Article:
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Homework Help: Pendulum hitting peg

  1. Oct 16, 2004 #1
    I have a problem that is driving me nuts. It involves a pendulum of length L pulled back an angle theta and released. After it goes through its lowest point, it encounters a peg alpha degrees out and r meters from the top of the string. The mass swings up about the peg until the string becomes slack with the mass falling inward and hitting the peg. I need to find theta through alpha, r, and L.

    I guess the easiest way to go about it is through conservation of energy. I found the total energy of the system - it is all potential when pendulum is pulled back (mgh = mg Lcos (theta)), all kinetic at the lowest point, and mostly kinetic at the point alpha degrees off center where it hits the peg (mgLcos(theta) - mg(L-Lcos(alpha) = mv^2/(L-r)). I know the mass will swing certain distance (and a certain angle) past the horizontal axis before the string becomes "slack" and the mass pulls itself inward. I can't calculate the energy at this (highest) point. I know this is the last point where the mass is going in circular motion (radius L-r) that it began after hitting the peg and I know it is going off on projectile down towards the peg from that moment on.

    I guess I need to know how it is that the string becomes "slack" - does the tension suddenly go away? Why would that be? Is the sum of forces acting on the body zero at this point so that the body no longer continues in a circle (acceleration not centripetal)? I can't quite put this condition in place. I think if I did, I'd be on the way to solving this. Or am I totally on the wrong track?

    Thanks a lot for any hints.
    Last edited: Oct 16, 2004
  2. jcsd
  3. Oct 16, 2004 #2


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    The tension "goes away", when the string becomes "slack" but not suddenly.
    You know that a body needs a radial component of force - the centripetal force - so as it can move along a circle with speed v. Fcp= mv^2/R.
    In your case, Fcp is the resultant of the tension in the string and the vertical component of gravity. Notice that a string can only pull, it cannot push an object. So the tension always points toward the centre of the circle.

    If it happens that the speed of the body that you got from energy conservation drops to a value vo, so as Fcp equals to the radial component of gravity, no tension would be needed to keep the body along the circle with that speed. But the speed decreases further as the body moves upward, and then the pull of gravity is higher than should be to move along the circle with the former radius, so the body moves inward. It would remain in orbit only if it had be pushed by the string, but this is impossible. The string does not act on the body any more as it reaches the critical speed vo. That means the body moves under the influence of gravity alone from there on, it moves like a projectile.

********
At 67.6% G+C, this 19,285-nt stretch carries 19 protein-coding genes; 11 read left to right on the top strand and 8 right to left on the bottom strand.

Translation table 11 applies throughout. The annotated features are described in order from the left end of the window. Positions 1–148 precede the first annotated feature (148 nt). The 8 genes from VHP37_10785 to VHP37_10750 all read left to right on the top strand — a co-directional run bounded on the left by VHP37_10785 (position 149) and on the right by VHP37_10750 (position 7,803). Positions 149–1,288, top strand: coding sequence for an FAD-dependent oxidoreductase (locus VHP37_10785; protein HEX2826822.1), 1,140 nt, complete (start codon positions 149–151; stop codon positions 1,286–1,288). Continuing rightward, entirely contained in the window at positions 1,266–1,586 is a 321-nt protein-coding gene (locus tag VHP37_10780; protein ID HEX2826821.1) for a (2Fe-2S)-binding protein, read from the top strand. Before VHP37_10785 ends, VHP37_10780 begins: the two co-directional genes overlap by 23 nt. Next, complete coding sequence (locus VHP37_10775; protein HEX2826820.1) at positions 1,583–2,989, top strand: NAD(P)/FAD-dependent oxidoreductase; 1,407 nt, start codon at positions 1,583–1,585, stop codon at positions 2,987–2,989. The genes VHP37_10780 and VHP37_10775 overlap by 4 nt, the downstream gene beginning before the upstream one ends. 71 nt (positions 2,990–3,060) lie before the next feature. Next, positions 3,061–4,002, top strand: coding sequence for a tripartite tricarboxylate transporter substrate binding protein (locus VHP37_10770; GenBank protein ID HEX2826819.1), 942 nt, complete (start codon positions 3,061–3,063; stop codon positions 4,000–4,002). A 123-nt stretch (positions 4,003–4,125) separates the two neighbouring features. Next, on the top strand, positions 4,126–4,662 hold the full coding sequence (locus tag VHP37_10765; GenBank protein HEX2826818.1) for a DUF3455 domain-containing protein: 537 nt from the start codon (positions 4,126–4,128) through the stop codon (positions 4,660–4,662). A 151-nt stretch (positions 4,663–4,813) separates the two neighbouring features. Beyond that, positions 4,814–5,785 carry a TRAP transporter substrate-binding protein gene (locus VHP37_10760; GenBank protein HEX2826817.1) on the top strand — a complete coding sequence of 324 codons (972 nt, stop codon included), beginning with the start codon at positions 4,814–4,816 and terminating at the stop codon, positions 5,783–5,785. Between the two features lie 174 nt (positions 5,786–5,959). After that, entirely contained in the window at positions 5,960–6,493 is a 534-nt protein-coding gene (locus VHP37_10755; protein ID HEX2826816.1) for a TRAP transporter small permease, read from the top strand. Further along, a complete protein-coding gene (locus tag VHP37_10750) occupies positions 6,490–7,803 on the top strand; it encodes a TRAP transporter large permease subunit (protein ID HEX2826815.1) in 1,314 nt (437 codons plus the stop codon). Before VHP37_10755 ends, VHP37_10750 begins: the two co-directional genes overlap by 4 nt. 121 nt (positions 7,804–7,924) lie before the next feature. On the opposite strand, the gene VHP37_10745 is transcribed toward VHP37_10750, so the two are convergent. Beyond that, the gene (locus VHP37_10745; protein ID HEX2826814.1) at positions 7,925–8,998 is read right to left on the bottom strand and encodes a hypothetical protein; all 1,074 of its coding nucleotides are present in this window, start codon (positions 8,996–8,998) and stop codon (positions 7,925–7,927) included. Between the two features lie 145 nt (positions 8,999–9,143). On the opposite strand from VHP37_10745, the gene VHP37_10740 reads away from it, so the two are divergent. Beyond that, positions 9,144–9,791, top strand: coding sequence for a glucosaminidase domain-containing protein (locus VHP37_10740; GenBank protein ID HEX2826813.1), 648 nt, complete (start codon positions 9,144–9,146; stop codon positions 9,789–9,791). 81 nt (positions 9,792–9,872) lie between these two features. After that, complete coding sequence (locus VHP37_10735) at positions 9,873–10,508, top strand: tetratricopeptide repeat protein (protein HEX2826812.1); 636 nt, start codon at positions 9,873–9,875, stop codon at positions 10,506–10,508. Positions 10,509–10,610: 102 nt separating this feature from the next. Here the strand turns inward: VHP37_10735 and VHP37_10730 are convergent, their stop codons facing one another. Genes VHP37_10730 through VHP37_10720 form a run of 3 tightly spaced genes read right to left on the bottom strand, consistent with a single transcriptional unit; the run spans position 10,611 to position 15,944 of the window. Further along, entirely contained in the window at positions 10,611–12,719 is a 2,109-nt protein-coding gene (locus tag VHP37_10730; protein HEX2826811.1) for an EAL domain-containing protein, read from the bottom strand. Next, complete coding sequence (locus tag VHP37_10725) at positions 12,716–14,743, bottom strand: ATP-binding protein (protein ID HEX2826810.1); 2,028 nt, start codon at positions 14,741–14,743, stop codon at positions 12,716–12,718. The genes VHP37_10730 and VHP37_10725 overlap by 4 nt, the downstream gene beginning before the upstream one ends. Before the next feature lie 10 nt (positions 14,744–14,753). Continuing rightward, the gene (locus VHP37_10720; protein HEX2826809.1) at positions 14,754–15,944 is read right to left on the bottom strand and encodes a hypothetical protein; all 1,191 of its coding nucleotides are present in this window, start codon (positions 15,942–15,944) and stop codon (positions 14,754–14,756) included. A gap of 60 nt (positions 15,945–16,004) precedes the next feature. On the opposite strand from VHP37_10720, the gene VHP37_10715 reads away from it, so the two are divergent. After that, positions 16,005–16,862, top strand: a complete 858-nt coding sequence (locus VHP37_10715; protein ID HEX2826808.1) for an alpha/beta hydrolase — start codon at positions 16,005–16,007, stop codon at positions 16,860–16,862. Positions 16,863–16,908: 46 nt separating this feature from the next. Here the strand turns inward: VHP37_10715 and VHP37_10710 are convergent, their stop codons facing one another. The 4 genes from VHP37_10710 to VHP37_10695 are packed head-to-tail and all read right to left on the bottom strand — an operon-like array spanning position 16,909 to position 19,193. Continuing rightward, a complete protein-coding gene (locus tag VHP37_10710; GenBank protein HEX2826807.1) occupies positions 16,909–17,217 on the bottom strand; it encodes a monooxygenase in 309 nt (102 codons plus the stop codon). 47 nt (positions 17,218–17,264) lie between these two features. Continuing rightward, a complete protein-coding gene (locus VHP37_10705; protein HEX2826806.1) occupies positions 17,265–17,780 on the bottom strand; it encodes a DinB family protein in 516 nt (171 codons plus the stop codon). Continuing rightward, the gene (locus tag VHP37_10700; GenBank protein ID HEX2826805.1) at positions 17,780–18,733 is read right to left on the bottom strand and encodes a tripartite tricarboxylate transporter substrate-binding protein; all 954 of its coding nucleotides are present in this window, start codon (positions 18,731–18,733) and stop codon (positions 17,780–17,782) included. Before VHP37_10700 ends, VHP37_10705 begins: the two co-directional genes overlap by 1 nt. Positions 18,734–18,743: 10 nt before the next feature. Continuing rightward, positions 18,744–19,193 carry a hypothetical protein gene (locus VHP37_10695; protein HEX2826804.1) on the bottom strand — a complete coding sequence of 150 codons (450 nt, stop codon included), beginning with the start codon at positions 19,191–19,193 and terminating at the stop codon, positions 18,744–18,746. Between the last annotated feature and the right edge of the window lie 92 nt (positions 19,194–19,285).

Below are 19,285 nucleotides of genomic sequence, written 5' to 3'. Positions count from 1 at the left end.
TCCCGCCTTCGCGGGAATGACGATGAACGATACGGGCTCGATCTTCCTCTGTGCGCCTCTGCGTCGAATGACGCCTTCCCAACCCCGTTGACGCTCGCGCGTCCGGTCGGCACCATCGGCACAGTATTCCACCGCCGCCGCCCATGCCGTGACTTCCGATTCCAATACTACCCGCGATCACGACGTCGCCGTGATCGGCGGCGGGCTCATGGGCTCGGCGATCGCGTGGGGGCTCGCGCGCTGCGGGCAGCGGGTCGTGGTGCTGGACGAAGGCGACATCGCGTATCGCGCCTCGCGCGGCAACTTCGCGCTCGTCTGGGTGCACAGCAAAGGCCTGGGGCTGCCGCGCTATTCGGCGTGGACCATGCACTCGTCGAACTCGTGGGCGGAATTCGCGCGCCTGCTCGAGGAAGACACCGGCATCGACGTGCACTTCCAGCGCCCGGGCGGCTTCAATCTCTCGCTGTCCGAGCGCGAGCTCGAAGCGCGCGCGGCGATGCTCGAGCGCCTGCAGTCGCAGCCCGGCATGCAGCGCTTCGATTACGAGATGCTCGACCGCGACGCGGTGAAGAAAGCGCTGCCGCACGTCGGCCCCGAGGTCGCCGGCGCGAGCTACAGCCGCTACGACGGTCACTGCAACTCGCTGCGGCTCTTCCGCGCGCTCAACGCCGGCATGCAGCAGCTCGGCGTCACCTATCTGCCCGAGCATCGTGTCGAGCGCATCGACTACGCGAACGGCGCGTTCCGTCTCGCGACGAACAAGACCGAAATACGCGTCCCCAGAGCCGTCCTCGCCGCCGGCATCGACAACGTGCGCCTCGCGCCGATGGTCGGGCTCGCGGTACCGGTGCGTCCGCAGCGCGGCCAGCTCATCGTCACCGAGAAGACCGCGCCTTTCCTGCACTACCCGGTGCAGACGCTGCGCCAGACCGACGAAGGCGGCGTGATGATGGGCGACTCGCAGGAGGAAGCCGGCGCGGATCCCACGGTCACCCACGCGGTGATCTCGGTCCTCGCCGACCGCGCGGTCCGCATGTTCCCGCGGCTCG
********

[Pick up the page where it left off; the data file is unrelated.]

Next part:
4. Oct 17, 2004 #3
    Would that mean that at the critical, highest point, the speed of the body would be magnitude v = sqrt (FR/m) which is same v that the body had when the body began its circular motion and direction perpendicular to the radius - meaning that when the body starts its projectile motion, it has a starting velocity that is the same magnitude as when it just started moving along a circle?

    Seems like I am wrong here about velocity because if it were the same, then this body would have both potential and kinetic energy, where its potential energy would depend on the height it went to and its kinetic energy would be the same as in point where it hit the peg (bottom of the circular trajectory) - meaning I don't have conservation of energy (potential energy increased due to height but kinetic did not change due to same v)! Please help...
  5. Oct 17, 2004 #4


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    No. Why should it be?

  6. Oct 20, 2004 #5
    Thanks ehild for your reply. I see now that the velocity is not constant since acceleration is not constant - because acceleration is a function of the sum of all forces (sorta) and the forces change. Thus, I have two questions that I think if I get answered will help me solve this completely:

    1. I need to find the velocity of the body at the point where tension is zero. Say, at this point the body is beta degrees above a horizontal ("horizontal" being perpendicular to the "vertical" - where the original pendulum is at its lowest point). At this point, tension T = 0 so ma * cos(beta) =mg or
    mv^2*cos(beta)/R = mg - right? Problem is, this does not help me find v since I don't know beta! Could you help?

    2. If I got help on question 1 and found this velocity, I would be able to find its kinetic energy and thus its potential energy (because I know the total energy of the system and I ignore the work done by other forces on the body - like friction/air/etc). But since velocity is a vector, what direction do I use to calculate kinetic energy? Just the magnitude I would assume since kinetic energy is a scalar but I wanted to double-check.

    Once I know this v at the point the mass hits the peg, I can plug it into the equation for my energy at this point.

    Looking forward to any clues.

    Thanks a lot for checking this out!
    Last edited: Oct 21, 2004
  7. Oct 21, 2004 #6


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    See the free-body diagram: The forces acting on the body of the pendulum are gravity and tension, but we want to find the position when the tension is zero.
    Force is a vector and so does acceleration. They have two components in the plane of the motion, and usually we decompose them into radial and tangential components. The radial component of G is m*g*sin(beta). The total radial force is in general [tex]F_r=m*g*\sin(\beta) + T [/tex] and this should be equal to the centripetal force [tex]mv^2/R [/tex].

    In your case T=0 and the radius is l so

    [tex] mv^2/l = mg\sin (\beta)[/tex]

    This is one equation with two unknowns, beta and v. But you can write an other equation for the energy. Try.